The agency said that the phones might be confiscated from passengers attempting to take them onboard, and that people found onboard with the phones might face fines.

In another statement issued late Friday, the department clarified that owners who attempt to travel by air with Samsung Galaxy Note 7 devices would only be “denied boarding.”

The world’s largest phone maker this week said it was also expanding a US recall of the fire-prone model to a total of 1.9 million Note 7 phones, including the 1 million Galaxy Note 7s it recalled on Sept. 15.

The US Consumer Product Safety Commission said on Thursday the Note 7’s battery “can overheat and catch fire, posing serious fire and burn hazard to consumers.”

It added that Samsung had received 96 reports of batteries in Note 7 phones overheating in the United States, including 23 new reports since the Sept. 15 recall announcement.

 

 

 

 

Rare tornado hits Oregon as storms

bear down on Pacific Northwest

OREGON (Reuters): A small coastal town in Oregon was clobbered on Friday by a rare tornado that ripped roofs from buildings, toppled trees and tore down power lines as the first of two storm systems forecast this weekend unleashed high winds and heavy rain across the Pacific Northwest. The twister left most of Manzanita, a community of some 600 permanent residents in the northwest corner of Oregon, without electricity and more than two dozen homes uninhabitable, though no injuries were reported, City Manager Jerry Taylor said. The tornado was spawned by a major Pacific storm sweeping coastal portions of Oregon and Washington state even as the region braced for harsher weather forecast by the National Weather Service from remnants of a typhoon expected to arrive on Saturday.

High winds, gusting to gale-force speeds, were reported by the weather service across the Puget Sound area of Washington with more than 100 lightning strikes recorded over coastal waters in a single hour at one point.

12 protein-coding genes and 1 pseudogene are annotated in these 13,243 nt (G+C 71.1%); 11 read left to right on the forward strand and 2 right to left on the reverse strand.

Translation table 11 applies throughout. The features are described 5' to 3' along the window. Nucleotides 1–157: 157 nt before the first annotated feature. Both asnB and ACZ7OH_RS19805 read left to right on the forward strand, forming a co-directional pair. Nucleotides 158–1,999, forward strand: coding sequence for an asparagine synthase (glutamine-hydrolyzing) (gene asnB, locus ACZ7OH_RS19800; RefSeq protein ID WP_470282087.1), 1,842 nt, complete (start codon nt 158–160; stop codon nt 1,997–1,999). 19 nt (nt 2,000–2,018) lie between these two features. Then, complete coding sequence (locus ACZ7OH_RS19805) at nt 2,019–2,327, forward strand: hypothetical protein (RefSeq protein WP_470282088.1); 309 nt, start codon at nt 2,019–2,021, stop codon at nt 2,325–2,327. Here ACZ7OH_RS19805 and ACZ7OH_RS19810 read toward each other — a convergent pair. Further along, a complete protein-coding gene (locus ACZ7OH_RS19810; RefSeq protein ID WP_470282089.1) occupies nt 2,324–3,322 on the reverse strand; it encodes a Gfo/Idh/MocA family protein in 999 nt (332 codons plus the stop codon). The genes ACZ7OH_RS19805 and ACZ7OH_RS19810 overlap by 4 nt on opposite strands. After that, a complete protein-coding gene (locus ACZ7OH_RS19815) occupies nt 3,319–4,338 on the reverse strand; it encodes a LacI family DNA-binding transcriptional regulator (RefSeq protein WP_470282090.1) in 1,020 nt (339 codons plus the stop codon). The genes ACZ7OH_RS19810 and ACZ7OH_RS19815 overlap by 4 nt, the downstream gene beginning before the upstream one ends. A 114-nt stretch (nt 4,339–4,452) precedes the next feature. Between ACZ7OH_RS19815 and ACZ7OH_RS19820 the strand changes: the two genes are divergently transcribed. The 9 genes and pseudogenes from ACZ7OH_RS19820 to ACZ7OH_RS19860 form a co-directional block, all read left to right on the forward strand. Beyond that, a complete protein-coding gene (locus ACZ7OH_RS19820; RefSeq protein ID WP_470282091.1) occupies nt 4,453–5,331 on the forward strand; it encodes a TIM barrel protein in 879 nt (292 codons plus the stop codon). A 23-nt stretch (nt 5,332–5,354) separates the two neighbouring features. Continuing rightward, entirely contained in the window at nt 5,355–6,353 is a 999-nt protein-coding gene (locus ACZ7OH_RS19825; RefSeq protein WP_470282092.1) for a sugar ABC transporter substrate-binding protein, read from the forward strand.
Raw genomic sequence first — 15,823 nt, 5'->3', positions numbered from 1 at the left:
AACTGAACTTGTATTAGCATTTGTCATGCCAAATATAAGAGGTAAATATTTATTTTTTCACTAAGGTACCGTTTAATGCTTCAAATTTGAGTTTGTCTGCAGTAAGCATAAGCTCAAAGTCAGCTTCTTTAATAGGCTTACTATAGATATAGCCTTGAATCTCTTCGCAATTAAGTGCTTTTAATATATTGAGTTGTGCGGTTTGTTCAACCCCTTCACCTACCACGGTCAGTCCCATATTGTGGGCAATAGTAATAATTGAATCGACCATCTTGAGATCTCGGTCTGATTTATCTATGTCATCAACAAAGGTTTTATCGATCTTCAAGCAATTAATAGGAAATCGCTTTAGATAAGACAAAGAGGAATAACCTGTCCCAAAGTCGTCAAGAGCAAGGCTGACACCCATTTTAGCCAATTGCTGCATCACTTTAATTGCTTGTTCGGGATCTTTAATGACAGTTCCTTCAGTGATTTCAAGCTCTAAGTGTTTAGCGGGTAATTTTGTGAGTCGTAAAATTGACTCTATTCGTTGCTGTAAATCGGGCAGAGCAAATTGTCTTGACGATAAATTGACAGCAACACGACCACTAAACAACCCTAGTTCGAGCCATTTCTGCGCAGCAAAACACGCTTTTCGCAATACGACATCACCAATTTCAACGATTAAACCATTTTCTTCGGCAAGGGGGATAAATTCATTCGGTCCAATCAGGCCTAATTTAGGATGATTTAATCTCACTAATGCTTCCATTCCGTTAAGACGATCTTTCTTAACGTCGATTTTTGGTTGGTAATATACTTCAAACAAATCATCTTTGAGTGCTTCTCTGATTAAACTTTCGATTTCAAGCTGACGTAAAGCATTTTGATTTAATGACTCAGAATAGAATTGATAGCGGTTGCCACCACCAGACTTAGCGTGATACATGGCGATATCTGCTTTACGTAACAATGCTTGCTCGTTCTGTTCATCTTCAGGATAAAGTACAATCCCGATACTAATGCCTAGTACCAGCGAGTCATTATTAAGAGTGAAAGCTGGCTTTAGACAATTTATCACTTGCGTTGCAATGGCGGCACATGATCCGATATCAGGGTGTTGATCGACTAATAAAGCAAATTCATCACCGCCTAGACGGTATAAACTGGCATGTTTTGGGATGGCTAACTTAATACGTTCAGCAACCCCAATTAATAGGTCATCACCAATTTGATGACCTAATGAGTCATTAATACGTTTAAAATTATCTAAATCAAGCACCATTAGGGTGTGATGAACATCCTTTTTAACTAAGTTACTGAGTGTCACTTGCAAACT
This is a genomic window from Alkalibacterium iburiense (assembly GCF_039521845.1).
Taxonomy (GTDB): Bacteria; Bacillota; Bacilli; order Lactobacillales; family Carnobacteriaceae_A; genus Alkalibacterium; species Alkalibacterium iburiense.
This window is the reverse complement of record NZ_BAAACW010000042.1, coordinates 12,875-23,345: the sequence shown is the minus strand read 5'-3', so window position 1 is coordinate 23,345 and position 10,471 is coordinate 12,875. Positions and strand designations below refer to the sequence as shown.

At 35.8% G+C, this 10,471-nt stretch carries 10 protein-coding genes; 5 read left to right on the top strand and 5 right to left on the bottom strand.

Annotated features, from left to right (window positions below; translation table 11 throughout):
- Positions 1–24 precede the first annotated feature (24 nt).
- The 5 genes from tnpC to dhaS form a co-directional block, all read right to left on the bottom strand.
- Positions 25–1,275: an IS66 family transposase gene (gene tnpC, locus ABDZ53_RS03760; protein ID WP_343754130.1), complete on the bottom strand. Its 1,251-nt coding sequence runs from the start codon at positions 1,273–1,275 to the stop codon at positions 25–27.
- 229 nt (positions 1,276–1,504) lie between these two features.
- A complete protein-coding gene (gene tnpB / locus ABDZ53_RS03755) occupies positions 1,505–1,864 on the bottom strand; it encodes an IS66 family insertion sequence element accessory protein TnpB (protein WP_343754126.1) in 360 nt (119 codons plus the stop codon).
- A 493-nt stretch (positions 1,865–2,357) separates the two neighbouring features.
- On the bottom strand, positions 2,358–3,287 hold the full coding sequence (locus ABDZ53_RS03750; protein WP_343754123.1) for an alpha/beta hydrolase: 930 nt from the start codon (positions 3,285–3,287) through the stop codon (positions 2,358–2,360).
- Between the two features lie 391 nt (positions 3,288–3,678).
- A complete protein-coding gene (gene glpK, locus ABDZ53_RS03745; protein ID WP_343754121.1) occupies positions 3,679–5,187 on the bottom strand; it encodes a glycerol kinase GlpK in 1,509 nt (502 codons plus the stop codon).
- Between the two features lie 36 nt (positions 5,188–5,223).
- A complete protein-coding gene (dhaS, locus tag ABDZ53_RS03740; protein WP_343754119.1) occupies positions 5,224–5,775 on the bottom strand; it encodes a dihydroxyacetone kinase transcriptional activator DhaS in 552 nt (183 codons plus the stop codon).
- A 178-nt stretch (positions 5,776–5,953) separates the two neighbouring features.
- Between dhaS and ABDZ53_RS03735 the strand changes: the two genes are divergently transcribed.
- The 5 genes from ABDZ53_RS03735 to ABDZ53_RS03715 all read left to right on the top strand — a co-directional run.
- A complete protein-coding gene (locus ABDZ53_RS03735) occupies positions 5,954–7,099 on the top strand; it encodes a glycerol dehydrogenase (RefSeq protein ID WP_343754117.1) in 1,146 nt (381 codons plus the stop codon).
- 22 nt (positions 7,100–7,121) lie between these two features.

The weather service said about 20,000 Seattle-area homes and businesses were without electricity on Friday morning.

Beginning as a waterspout first spotted just offshore, the Manzanita tornado raked a half-mile long path of destruction through commercial and residential sections of town just after 8 a.m. local time, much of it along the community’s main street.

About half the roof of a building housing an ice cream parlor and two other shops was torn off and hurled into an adjacent parking lot, while a nearby stationery store sustained similar damage, Taylor said.

Numerous houses were damaged, including 28 left red-tagged as unsafe for occupation, according to Taylor. The community was littered with fallen trees, strewn debris and tangles of downed wires and utility poles.

Mayor Garry Bullard declared a state of emergency seeking disaster recovery assistance.

Taylor said damage from the twister could leave the town especially vulnerable to more severe weather forecast for the entire region on Saturday as the remnants of Typhoon Songda, a tropical cyclone that formed in the western Pacific, move ashore.

The National Weather Service said that the Seattle area could see wind gusts of up to 70 miles per hour on Saturday, warning on Twitter: “It’s not the ‘storm of the century.’ But it has potential to be significant for Seattle.”

Mayor Ed Murray said Seattle’s homeless shelters were expanding their capacity in anticipation of the storm.

 

 

 

Celebrated Monet ‘haystack’

painting to be auctioned in NY

aNEW YORK (AFP): The Christie’s auction house in New York will offer for sale one of Claude Monet’s celebrated “haystack” paintings, valued at an estimated $45 million, which should reconfirm collectors’ appetite for Impressionist art. With wealthy Chinese collectors expressing keen interest in such works, the painting - part of a series of haystack pictures painted by Monet during the winter of 1890-91 from his French home in Giverny - will first be presented next week in Hong Kong. It will then be shown in London before returning to New York in early November.

This canvas, representing a simple cone-shaped haystack at dusk, is one of the rare works in this series to still be in private hands, Christie’s said.

Most of the others are in the Musee d’Orsay in Paris, the Metropolitan Museum of Art in New York, or the Art Institute of Chicago. This painting, to be auctioned on November 16, was acquired in September 1891 by the Knoedler & Co. art gallery, which brought it to the United States.

In recent years, prices for works by Monet or other celebrated Impressionists have shot through the roof.

The record for a Monet was set in June 2008, when a work from his “Water Lilies” series - “Le Bassin aux Nympheas” - was sold by Christie’s in London for 40.9 million pounds ($80.1 million).